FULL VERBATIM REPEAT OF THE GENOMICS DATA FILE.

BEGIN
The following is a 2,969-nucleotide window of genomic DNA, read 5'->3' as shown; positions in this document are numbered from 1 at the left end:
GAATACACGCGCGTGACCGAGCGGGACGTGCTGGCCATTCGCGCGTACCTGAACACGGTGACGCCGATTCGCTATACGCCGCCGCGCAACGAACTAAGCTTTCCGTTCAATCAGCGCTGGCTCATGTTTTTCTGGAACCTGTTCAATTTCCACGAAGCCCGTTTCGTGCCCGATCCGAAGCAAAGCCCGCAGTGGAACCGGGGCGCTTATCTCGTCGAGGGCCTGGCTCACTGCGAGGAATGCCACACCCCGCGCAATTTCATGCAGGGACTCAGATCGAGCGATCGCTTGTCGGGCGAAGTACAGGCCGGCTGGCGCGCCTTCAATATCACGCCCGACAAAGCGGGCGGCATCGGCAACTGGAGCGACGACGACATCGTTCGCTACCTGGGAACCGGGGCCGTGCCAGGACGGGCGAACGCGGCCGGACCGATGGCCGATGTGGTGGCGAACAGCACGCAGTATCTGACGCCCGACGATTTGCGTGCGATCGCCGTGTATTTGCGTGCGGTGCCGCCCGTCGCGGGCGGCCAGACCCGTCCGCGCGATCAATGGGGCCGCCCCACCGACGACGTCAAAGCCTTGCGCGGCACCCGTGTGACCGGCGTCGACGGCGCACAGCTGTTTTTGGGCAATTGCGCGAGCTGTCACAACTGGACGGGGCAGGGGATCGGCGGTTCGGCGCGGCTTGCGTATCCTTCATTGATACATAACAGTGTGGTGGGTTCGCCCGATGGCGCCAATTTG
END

The following is a 2,969-nucleotide window of genomic DNA, read 5'->3' as shown; positions in this document are numbered from 1 at the left end:
GAATACACGCGCGTGACCGAGCGGGACGTGCTGGCCATTCGCGCGTACCTGAACACGGTGACGCCGATTCGCTATACGCCGCCGCGCAACGAACTAAGCTTTCCGTTCAATCAGCGCTGGCTCATGTTTTTCTGGAACCTGTTCAATTTCCACGAAGCCCGTTTCGTGCCCGATCCGAAGCAAAGCCCGCAGTGGAACCGGGGCGCTTATCTCGTCGAGGGCCTGGCTCACTGCGAGGAATGCCACACCCCGCGCAATTTCATGCAGGGACTCAGATCGAGCGATCGCTTGTCGGGCGAAGTACAGGCCGGCTGGCGCGCCTTCAATATCACGCCCGACAAAGCGGGCGGCATCGGCAACTGGAGCGACGACGACATCGTTCGCTACCTGGGAACCGGGGCCGTGCCAGGACGGGCGAACGCGGCCGGACCGATGGCCGATGTGGTGGCGAACAGCACGCAGTATCTGACGCCCGACGATTTGCGTGCGATCGCCGTGTATTTGCGTGCGGTGCCGCCCGTCGCGGGCGGCCAGACCCGTCCGCGCGATCAATGGGGCCGCCCCACCGACGACGTCAAAGCCTTGCGCGGCACCCGTGTGACCGGCGTCGACGGCGCACAGCTGTTTTTGGGCAATTGCGCGAGCTGTCACAACTGGACGGGGCAGGGGATCGGCGGTTCGGCGCGGCTTGCGTATCCTTCATTGATACATAACAGTGTGGTGGGTTCGCCCGATGGCGCCAATTTG